Cardinal Law in Rome

Cardinal Law in Rome

Everyone’s talking about a Boston Magazine profile of Cardinal Bernard Law nearly four years after he resigned as archbishop of Boston. It seems that many are unwilling to move on, witnesses by the article’s title “Our Man in Rome.” “Our” man?

It’s about what you’d expect from such a profile in a secular magazine. While it covers some interesting details, much of the understanding of the Church is flawed. For example, the writer starts with a Sunday Mass at St. Mary Major Basilica celebrated by Law. He notes that at the beginning of Mass one of the canons mentions that it is the 45th anniversary of Law’s priesthood, but then the writer, Francis Rocca, says Law omits any mention of it in his homily.

Yet in his manner and words, the cardinal gave off an air of detachment. In his brief homily at that anniversary Mass, delivered in his heavily accented Italian, he confined himself to a general commentary on the day’s gospel reading. He did not share a single reference to his own life or to the career his parishioners honored that morning. For a listener aware of the fierce controversy that brought him here, that omission was conspicuous, and underscored the unlikeliness of his present post.

Or Law was doing exactly what he’s supposed to be doing. The priest is not the point of the Mass and he should not draw attention to himself or make himself the center of attention. Now, I know that for some bishops and priests that can be difficult to carry off, but should we fault Law for what looks like humility?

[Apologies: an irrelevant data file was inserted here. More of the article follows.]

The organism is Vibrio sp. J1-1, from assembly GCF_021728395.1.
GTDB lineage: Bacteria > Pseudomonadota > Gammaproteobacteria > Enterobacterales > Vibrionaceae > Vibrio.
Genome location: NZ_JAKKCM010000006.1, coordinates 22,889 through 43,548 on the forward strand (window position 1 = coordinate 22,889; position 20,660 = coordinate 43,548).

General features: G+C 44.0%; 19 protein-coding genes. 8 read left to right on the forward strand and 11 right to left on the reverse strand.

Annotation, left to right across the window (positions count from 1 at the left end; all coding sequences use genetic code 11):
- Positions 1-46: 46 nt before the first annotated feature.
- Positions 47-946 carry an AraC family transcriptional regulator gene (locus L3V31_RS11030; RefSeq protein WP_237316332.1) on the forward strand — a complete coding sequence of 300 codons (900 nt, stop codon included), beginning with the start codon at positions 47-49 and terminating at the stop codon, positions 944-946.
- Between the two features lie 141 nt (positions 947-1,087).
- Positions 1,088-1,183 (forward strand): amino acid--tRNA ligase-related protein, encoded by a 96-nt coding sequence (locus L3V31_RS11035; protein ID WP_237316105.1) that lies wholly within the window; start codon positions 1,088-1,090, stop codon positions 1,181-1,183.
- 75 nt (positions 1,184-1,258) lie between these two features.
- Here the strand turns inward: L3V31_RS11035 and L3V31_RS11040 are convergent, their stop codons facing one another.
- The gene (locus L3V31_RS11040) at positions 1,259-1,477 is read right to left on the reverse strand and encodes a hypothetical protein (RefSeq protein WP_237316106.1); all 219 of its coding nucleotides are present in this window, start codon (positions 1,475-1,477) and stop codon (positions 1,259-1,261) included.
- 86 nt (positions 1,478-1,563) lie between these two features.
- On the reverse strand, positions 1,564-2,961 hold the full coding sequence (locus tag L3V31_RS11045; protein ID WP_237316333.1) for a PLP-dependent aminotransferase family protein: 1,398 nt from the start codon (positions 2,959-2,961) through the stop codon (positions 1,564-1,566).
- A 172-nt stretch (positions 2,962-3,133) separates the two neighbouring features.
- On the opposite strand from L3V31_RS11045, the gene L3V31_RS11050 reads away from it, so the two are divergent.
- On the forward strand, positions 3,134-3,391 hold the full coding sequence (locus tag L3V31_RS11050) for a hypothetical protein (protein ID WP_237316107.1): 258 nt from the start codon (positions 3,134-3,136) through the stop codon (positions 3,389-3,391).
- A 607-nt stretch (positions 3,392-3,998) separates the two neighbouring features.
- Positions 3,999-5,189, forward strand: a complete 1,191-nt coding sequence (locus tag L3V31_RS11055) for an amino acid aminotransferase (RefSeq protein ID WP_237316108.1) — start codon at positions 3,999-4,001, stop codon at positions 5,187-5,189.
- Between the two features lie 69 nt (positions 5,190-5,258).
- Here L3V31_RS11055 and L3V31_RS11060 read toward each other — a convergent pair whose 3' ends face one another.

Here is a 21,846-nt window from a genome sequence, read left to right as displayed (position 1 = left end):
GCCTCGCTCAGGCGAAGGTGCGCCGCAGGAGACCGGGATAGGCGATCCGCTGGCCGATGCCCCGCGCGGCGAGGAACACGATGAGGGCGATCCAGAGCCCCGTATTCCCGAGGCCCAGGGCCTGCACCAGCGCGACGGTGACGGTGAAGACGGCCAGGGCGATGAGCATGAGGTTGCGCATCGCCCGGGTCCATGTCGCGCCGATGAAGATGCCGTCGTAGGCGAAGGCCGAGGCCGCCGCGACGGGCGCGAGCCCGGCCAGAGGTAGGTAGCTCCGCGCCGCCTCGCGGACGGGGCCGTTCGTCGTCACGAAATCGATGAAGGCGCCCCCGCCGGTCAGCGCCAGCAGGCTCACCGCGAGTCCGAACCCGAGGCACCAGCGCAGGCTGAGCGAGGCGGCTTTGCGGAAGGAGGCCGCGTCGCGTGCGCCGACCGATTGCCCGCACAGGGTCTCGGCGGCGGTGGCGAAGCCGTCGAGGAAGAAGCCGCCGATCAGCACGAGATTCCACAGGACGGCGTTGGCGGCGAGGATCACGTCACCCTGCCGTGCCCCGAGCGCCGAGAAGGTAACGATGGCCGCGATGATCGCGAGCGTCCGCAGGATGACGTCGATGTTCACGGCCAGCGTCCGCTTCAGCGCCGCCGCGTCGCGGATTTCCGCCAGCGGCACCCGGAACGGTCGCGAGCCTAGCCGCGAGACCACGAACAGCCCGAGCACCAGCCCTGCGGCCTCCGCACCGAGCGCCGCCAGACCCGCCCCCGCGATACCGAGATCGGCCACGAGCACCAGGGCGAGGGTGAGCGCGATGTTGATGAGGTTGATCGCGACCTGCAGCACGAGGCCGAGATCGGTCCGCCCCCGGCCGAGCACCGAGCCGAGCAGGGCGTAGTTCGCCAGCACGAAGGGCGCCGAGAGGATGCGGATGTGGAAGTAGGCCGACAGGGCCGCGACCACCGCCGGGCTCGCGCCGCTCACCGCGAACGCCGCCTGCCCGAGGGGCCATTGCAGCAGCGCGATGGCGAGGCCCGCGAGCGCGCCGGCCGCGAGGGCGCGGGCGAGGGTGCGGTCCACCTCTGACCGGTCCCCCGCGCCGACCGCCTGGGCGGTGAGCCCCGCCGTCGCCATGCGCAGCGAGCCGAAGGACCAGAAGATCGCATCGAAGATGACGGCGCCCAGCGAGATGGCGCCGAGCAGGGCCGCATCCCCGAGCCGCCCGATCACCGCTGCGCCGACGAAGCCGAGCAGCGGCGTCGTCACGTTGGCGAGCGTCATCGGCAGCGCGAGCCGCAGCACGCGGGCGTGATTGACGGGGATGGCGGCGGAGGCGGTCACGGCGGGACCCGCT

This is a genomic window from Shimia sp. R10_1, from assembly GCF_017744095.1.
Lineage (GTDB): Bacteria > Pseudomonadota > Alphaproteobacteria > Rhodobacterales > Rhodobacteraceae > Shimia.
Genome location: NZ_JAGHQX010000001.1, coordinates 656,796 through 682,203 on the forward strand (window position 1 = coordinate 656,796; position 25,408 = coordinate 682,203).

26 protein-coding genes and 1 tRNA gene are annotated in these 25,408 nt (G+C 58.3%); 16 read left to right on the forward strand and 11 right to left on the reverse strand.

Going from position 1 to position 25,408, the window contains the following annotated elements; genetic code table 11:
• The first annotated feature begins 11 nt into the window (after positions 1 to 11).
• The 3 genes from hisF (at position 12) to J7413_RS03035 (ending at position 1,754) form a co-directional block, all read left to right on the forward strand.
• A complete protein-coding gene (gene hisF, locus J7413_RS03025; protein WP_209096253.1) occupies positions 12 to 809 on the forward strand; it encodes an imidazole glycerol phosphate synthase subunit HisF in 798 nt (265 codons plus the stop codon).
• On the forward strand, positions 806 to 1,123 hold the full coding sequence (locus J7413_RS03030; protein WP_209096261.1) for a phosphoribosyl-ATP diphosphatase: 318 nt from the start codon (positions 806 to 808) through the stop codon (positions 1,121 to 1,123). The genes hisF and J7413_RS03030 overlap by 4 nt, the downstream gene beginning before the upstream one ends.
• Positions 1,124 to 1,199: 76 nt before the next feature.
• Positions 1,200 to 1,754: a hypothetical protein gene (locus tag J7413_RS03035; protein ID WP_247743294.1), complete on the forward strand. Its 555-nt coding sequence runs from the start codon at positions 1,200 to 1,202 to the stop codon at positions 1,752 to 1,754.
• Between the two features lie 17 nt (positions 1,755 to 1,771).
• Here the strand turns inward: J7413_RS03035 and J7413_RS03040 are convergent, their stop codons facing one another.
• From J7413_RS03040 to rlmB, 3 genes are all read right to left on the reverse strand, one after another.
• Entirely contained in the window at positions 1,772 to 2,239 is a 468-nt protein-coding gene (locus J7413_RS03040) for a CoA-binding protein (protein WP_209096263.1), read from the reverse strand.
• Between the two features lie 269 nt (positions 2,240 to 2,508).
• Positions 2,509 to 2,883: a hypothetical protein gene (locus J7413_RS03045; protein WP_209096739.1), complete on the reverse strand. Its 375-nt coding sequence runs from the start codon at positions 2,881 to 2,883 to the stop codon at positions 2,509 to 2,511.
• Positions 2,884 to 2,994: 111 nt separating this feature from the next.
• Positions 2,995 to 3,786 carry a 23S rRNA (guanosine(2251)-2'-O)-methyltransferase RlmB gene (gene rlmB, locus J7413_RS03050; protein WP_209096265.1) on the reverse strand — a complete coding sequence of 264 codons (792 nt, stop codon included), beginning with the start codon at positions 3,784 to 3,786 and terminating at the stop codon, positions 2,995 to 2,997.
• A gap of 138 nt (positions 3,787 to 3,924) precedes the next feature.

A luxurious life in a palatial apartment?

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Written by
Domenico Bettinelli
3 comments
  • (You may think he shied away from confrontation but I am aware of several situations where he was not in the least bit shy of it, in fact risking his authority by petty gestures of authoritarianism.)

    I would agree with this and it’s what drove many people batty. In the big public situations that demanded his personal involvement he wasn’t involved, but in situations best left to others he meddled. He was a micro-manager of the worst kind, including in many situations involving certain priests.

    He also gradually alienated a good deal of his presbyterate (not all of the alienated were of the Walter Cuenin camp)

    Correct again. I think that’s what ultimately did him in: alienating priests across the board. They knew better than anyone what his leadership and management style was.

  • Dear Dom,

    I am aware a priest may celebrate a particular Mass in honor of his anniversary to the priesthood.  This fact, even if it did happen, probably would have been missed by the reporter.

    Thank you for this commentary.

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